DAEGU, South Korea, Oct 17 (Reuters) - North America has pushed Australia out of the top spot for new Asian investment in gas development, with most of the supply from existing Australian projects sold off and buyers hunting for cheaper fuel, industry executives said this week.
Australia has been for the past several years the global hotspot for Asian gas investors, with $190 billion in liquefied natural gas (LNG) developments under way to take advantage of its proximity to top buyers such as Japan and South Korea.
But its seven current projects have been parcelled out to off-takers and equity stakeholders, and no new projects are expected to move forward within the next year.
That slowdown and the pull of cheap, abundant North American shale gas has turned heads towards projects just setting up for development in the United States and Canada that are aiming to fill Asia's still burgeoning LNG demand.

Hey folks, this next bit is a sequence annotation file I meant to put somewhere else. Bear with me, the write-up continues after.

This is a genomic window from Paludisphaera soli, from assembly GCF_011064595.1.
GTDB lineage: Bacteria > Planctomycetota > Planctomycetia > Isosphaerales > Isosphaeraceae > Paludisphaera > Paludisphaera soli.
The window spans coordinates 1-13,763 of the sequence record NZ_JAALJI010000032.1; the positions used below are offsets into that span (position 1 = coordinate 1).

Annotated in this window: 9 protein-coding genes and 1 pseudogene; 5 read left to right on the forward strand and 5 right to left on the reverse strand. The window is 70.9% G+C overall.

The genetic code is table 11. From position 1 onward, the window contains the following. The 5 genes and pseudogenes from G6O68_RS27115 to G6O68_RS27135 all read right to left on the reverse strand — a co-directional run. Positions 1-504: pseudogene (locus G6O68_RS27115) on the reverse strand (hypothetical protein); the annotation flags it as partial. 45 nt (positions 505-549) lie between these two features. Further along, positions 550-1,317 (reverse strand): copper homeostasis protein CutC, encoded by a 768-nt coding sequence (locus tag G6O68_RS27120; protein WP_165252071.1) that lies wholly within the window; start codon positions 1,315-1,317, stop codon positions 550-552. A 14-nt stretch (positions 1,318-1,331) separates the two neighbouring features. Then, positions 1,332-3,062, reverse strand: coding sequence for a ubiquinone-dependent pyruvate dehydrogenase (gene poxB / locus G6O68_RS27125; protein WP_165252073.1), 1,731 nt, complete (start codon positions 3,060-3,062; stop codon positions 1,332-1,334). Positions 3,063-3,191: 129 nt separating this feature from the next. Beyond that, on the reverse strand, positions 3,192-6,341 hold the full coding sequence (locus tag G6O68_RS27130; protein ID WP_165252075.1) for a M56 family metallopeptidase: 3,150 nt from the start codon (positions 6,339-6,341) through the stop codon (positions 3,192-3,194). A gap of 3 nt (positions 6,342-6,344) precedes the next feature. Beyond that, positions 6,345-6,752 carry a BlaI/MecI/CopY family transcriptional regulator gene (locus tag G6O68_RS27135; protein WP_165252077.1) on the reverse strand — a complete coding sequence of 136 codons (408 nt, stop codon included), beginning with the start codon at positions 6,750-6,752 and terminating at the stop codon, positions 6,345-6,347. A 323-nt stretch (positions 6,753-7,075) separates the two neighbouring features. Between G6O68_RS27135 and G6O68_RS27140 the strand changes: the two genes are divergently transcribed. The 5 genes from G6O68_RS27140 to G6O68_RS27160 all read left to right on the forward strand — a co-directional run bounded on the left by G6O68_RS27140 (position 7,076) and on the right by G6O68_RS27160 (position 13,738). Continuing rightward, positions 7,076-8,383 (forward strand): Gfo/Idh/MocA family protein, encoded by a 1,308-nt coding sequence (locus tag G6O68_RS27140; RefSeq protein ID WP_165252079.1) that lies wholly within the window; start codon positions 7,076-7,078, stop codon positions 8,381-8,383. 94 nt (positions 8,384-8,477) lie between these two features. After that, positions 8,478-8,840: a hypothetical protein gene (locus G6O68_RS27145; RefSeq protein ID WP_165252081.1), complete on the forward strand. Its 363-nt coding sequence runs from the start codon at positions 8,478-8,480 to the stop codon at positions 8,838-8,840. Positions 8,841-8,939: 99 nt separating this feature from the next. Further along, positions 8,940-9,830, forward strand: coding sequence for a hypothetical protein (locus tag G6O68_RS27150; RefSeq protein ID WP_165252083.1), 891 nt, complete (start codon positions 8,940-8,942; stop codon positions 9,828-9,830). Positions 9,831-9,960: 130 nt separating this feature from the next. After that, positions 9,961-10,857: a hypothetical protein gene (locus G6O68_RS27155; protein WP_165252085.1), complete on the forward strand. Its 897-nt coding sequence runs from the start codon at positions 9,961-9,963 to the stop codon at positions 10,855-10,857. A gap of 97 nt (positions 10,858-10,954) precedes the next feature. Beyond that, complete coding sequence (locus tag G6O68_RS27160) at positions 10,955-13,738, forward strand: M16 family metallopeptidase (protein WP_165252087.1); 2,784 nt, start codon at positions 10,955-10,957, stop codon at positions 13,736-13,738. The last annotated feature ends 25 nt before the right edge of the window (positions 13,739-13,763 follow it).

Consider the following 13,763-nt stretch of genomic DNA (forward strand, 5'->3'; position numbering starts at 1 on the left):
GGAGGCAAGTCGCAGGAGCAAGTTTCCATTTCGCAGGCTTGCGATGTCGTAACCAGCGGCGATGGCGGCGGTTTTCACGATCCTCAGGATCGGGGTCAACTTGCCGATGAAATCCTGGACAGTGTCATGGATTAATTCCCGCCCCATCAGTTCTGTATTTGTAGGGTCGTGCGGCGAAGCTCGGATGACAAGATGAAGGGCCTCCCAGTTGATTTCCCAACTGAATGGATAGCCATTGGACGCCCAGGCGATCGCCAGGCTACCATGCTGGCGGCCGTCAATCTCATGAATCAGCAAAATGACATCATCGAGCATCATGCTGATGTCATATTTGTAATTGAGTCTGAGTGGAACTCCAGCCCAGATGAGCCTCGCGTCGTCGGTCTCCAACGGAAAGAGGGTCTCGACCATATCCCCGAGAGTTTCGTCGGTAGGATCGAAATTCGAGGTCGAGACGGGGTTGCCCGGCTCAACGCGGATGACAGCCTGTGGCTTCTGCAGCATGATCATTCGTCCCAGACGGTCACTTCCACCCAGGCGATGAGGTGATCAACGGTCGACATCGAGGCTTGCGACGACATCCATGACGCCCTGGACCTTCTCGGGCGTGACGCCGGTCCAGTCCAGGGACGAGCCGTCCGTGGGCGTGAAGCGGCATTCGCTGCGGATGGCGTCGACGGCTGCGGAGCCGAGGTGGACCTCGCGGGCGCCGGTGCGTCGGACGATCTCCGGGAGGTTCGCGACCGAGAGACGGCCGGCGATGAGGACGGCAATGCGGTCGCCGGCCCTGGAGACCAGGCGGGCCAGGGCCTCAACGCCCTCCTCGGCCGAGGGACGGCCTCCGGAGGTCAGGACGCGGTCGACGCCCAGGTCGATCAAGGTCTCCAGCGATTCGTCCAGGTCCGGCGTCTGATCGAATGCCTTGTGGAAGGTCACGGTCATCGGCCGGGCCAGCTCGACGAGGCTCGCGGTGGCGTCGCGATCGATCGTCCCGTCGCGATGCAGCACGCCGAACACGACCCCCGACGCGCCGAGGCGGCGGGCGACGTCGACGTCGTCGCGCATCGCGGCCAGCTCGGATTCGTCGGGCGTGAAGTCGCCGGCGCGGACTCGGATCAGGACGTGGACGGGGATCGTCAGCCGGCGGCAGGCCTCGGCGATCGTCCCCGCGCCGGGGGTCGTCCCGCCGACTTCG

"The cost of Australian grassroot projects is going up ... so probably we need to pause," said Shigeru Muraki, chief executive of the energy solution division at Tokyo Gas, speaking at the World Energy Conference in South Korea.
"We're now moving to the U.S. We've already invested in two gas fields - one in Dallas and the other in Canada."
A spate of approvals on U.S. gas export projects, about 50 million tonnes a year of capacity, has removed some of the uncertainty over its LNG supplies, while Canada's vast potential is attracting rising numbers of Asian buyers and investors.
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